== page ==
NEW YORK – The New York-based West Indian American Day Carnival Association (WIADCA) has announced the cancellation of the annual carnival parade on Brooklyn’s Eastern Parkway this year amid concerns over the coronavirus (COVID-19) pandemic.
“In lieu of carnival parade, we will be holding solidarity march to acknowledge the barriers that be taken down and the distance we must still travel. We do not want the carnival to be a memory,” the WIADCA said in a statement..
“Our plans are to do whatever we can –in the virtual world of COVID-19 communications – to sustain us all until we can again be physically together,” it added.
The cancellation comes after New York City Mayor Bill DeBlasio said on Thursday last week that large events requiring a city events permit will be cancelled through September 30, “as the city works to prioritize open spaces for public use”.
The mayor said the city will not issue a permit for any event in a location that interferes with the Open Streets or Open Restaurants program.
He said permits will also be denied for all events larger than one block, stage/video events that require amplification, street fairs and events in parks that may “unreasonably diminish public use.”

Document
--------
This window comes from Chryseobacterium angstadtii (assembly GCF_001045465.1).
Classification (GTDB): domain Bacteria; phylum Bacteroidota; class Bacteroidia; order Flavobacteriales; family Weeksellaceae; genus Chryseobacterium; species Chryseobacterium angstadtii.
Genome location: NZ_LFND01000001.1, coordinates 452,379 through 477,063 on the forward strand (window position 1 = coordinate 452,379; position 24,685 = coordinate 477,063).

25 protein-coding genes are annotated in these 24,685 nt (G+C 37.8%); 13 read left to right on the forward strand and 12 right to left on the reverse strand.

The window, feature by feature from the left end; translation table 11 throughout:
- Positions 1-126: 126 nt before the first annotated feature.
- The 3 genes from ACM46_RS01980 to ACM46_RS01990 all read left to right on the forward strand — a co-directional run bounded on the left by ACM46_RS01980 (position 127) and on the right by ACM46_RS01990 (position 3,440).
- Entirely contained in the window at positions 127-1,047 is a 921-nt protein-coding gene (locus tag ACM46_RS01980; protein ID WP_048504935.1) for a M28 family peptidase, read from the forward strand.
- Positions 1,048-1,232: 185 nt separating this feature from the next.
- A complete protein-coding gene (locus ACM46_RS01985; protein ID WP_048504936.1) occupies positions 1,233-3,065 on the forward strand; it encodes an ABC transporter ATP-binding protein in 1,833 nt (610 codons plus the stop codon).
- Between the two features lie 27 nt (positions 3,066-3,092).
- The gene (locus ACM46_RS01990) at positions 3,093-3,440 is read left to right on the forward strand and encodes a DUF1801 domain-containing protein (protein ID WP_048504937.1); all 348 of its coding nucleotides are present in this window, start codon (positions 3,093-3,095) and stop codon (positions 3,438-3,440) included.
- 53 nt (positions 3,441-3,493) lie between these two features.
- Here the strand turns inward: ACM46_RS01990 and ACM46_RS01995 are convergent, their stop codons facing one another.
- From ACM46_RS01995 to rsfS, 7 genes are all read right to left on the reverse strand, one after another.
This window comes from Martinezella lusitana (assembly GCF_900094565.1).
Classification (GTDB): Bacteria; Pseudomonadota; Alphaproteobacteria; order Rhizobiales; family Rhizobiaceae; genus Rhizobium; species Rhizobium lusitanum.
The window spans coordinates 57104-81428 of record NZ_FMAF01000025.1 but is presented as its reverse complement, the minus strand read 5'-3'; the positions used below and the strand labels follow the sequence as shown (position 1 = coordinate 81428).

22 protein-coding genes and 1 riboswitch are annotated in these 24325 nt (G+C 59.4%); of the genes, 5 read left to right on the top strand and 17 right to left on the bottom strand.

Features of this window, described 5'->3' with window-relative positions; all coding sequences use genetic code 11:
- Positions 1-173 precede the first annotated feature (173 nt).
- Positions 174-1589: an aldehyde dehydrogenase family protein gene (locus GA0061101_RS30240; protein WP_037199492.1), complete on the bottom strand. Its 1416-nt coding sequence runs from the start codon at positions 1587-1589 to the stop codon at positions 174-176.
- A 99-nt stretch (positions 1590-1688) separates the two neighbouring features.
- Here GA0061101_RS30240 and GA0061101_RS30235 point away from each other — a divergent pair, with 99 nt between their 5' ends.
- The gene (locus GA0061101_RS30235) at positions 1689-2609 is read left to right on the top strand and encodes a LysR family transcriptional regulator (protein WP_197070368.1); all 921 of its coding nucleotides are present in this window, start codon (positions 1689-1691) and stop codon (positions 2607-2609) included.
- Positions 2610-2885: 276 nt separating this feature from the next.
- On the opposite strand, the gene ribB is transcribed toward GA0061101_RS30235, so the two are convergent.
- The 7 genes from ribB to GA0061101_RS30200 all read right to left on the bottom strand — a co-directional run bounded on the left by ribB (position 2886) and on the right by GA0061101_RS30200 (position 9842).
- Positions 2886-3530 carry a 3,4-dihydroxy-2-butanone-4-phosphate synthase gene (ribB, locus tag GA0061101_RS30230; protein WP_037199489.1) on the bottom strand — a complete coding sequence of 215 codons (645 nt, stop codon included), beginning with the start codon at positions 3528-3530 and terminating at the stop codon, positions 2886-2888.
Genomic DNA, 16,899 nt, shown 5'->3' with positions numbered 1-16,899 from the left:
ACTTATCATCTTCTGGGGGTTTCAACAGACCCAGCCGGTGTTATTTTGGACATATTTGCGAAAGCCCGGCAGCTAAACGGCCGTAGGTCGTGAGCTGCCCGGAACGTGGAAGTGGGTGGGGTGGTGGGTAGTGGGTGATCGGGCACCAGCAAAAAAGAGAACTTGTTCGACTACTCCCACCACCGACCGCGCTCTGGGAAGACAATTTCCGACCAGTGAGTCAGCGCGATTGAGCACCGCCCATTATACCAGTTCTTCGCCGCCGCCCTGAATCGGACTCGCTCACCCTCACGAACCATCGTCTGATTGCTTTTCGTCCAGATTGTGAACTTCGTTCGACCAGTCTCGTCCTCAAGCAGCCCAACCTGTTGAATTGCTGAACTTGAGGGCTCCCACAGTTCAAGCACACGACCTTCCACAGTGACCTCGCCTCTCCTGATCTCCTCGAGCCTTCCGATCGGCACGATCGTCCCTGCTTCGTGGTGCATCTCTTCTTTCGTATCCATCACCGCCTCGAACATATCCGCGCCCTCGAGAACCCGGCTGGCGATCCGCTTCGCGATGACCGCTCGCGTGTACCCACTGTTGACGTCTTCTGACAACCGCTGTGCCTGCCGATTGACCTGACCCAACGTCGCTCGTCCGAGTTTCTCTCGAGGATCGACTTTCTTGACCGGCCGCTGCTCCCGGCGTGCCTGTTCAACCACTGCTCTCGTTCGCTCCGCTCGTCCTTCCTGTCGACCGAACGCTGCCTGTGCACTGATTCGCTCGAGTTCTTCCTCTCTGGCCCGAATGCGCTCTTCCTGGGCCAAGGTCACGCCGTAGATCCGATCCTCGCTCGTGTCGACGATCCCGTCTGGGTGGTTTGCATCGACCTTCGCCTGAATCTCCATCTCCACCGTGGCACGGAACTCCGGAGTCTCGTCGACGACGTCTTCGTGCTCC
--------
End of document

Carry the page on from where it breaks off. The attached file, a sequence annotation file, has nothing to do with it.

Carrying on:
De Blasio said the city will refund or defer fees paid in connection with a denied permit.
“As New York has begun its reopening process, accessible open spaces are more important than ever. While it pains me to call off some of the city’s beloved events, our focus now must be the prioritization of city space for public use and the continuation of social distancing.”
The Mayor’s Executive Order will require all permit applicants to outline their plan to reduce the risk of transmission of COVID-19 at the event site and clean the event space both during and after the event.
WIADCA, however, said the carnival tradition will be uninterrupted, as it instead goes virtual for 2020.
“We inaugurate our 54th year using technology. We refuse to give in. COVID-19 will not stop us. The show must go on,” WIADCA said, adding its on-line offerings will highlight art, music performances, fitness, health and culinary masters.
In addition, it said it will pay special tribute to the youth and seniors, and that a compendium of film footage taken of previous carnivals is being created as well.
“Our programme will highlight activities COVID-19 cannot and will not be allowed to stop. We are addressing and promoting enhanced mental health and wellness specialization, community awareness and camaraderie.
“We know that our young people will protect and transmit our cultures to future generations,” it added. “We will be producing a virtual youth festival.”
The West Indian American Carnival Parade in New York, on Labour Day, the first Monday in September, attracts over three million people from around the world for what is arguably the largest carnival parade in North America.